Check the BSA-Related Policies 2. All BSA-related policiesBSA, CIP, OFAC, suspicious activity reports (SARs), etc.should be reviewed and approved annually by the board of directors. The BSA officer should review the last approval date to ensure that these policies will be up to date by the time of the exam. Policies should address all high-risk areas. The BSA officer should review the policies to ensure that they cover all new products and services

  • and changes to lines of businesses since the date of the previous revision. The policy should also address conti-nuity in the banks BSA staffing. If the BSA officer is the only one familiar with the law, the bank has a problem. The policy should state how continuity is maintained. BSA policies should specifically address the four pillars of the legal requirements for a BSA programin other words, these should be listed in the policy itself with an af-firmative statement that the bank will fulfill these requirements. The required pillars include the following:

    a system of internal controlsBSA trainingindependent BSA testingthe appointment of a specially designated person to be responsible for BSA compliance.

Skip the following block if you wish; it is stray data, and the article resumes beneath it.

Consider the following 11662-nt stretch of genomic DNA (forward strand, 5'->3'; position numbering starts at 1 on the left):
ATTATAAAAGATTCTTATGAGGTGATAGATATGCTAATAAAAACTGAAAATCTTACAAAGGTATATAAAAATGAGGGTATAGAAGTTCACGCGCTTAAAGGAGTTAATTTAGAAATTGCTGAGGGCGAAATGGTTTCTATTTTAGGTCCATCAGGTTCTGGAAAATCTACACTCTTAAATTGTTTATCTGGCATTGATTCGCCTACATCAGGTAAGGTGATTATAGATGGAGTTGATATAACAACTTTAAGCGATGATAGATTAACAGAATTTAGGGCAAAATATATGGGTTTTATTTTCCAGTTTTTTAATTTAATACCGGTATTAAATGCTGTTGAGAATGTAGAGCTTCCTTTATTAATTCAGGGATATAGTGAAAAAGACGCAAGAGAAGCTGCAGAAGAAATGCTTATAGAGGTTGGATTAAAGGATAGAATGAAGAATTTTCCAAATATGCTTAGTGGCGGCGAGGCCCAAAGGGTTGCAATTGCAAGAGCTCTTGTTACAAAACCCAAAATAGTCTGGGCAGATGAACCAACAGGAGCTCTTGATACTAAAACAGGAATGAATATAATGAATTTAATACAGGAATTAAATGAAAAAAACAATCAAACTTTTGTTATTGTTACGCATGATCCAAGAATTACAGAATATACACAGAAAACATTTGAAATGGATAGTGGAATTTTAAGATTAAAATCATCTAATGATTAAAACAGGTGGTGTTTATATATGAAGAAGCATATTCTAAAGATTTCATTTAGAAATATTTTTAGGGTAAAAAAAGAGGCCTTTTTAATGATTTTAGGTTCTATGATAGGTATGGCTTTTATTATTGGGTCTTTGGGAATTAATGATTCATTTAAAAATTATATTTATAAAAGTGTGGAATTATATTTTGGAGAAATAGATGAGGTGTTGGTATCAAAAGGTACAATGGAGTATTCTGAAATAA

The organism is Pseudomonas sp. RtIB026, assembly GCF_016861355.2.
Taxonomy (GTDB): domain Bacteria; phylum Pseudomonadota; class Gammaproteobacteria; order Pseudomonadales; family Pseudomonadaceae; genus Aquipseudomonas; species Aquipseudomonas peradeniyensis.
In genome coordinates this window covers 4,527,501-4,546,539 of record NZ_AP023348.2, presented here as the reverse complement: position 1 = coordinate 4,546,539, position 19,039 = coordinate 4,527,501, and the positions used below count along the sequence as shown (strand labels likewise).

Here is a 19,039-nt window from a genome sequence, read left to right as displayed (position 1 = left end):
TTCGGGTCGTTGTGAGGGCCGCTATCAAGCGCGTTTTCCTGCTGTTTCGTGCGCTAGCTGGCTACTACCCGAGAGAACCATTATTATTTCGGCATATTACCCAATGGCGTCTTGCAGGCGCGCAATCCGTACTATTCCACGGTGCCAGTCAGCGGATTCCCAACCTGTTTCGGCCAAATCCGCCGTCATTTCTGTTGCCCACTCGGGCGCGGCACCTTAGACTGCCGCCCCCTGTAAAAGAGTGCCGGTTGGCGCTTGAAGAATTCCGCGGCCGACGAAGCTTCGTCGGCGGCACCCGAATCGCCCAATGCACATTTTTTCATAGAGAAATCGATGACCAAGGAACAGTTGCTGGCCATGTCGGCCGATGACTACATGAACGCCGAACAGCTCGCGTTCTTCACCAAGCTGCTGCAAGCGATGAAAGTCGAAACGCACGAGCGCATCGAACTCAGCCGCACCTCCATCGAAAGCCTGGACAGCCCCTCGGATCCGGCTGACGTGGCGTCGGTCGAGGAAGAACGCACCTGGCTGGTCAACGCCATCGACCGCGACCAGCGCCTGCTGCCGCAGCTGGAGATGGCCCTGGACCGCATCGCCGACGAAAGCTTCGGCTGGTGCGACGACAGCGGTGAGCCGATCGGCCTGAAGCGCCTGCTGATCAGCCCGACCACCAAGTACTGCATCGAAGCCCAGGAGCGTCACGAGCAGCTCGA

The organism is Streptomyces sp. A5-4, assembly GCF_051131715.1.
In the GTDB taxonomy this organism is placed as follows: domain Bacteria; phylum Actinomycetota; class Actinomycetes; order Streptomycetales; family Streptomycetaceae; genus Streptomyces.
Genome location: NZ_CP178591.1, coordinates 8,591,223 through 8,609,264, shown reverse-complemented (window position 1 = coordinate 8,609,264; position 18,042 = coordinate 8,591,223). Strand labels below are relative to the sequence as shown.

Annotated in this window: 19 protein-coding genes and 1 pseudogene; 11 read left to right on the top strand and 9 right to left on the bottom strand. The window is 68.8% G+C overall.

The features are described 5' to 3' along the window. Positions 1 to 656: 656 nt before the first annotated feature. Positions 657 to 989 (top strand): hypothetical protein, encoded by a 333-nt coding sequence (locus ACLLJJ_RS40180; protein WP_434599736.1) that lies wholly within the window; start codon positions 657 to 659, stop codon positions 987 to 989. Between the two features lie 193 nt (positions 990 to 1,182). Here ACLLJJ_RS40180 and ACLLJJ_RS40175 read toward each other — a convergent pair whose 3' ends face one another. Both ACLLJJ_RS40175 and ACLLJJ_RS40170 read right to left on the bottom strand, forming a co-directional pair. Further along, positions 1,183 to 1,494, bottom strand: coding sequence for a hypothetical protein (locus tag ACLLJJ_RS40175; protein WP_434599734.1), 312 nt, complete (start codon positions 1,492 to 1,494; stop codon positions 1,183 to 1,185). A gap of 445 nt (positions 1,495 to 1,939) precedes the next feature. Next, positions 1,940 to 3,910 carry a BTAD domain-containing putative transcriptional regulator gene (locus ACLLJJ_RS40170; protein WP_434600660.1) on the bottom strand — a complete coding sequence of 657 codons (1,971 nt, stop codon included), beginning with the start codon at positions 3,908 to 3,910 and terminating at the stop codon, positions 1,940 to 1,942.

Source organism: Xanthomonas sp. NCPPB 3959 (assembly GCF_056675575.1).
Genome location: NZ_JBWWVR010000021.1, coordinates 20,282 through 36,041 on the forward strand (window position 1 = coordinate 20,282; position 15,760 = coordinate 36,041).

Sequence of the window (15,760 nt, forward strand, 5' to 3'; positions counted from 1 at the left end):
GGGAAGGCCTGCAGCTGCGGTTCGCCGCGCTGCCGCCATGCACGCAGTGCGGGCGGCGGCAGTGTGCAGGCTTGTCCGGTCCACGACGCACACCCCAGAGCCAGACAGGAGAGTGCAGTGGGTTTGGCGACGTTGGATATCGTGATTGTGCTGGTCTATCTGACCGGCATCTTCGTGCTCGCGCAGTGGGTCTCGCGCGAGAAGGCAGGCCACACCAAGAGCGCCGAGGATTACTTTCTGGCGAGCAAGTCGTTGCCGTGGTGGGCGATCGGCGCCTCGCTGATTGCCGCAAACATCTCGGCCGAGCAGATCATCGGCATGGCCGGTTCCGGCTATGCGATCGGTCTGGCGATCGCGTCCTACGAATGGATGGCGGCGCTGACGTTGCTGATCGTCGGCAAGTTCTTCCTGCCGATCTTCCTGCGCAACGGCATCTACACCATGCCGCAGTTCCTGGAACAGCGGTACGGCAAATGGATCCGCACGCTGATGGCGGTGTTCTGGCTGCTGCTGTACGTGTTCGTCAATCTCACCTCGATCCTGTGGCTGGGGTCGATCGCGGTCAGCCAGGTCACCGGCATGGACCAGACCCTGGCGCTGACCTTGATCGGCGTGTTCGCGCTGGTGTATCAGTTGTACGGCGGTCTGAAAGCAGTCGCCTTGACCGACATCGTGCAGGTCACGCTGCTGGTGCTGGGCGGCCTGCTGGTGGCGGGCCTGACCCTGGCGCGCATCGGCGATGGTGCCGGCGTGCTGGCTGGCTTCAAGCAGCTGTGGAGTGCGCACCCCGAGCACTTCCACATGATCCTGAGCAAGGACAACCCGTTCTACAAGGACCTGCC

To make it easier for an examiner or auditor to locate, we recommend that these four pillars be highlighted in the policy in some fashion.

    Review BSA Training Records 3. A frequently cited BSA deficiency is the lack of comprehensive training documentation for all applicable areas of the institution. BSA, CIP, suspicious activity reporting, and OFAC training should be documented for all affected employees. Not only must the training session be noted, but its content should also be included in the file for the examiners to review. All outlines, handouts, brochures that describe the training itself should be maintained in the file. The bank should remember to train not only on the generic requirements of the regulation but also on the banks own policies and procedures. It is a good idea for the banks board of directors to receive annual BSA/AML training. If the board hasnt conducted such a review, now is a good time to schedule a session.

    Check the Scope of the Last Independent Audit 4. A common BSA error is the lack of a full-scope independent audit. The BSA officer should review the most recent audit and determine whether:

    it covers the key elements of the banks BSA program, including all of the banks business lines (for example, make sure it covers the lending and trust areas)the audit was independent and performed by a qualified person (make sure the bank has the credentials of the auditors in writing)sufficient transactional testing was undertaken (make sure the audit included documentation of the trans-actions that were tested, including a list or description of the samples and a description of the populations from which they were drawn)audits were conducted with sufficient frequency (12 -18 months)all audits were reported to the board or a committee of the boarddocumented responses were made to the audit findingsall deficiencies were corrected or were at least addressed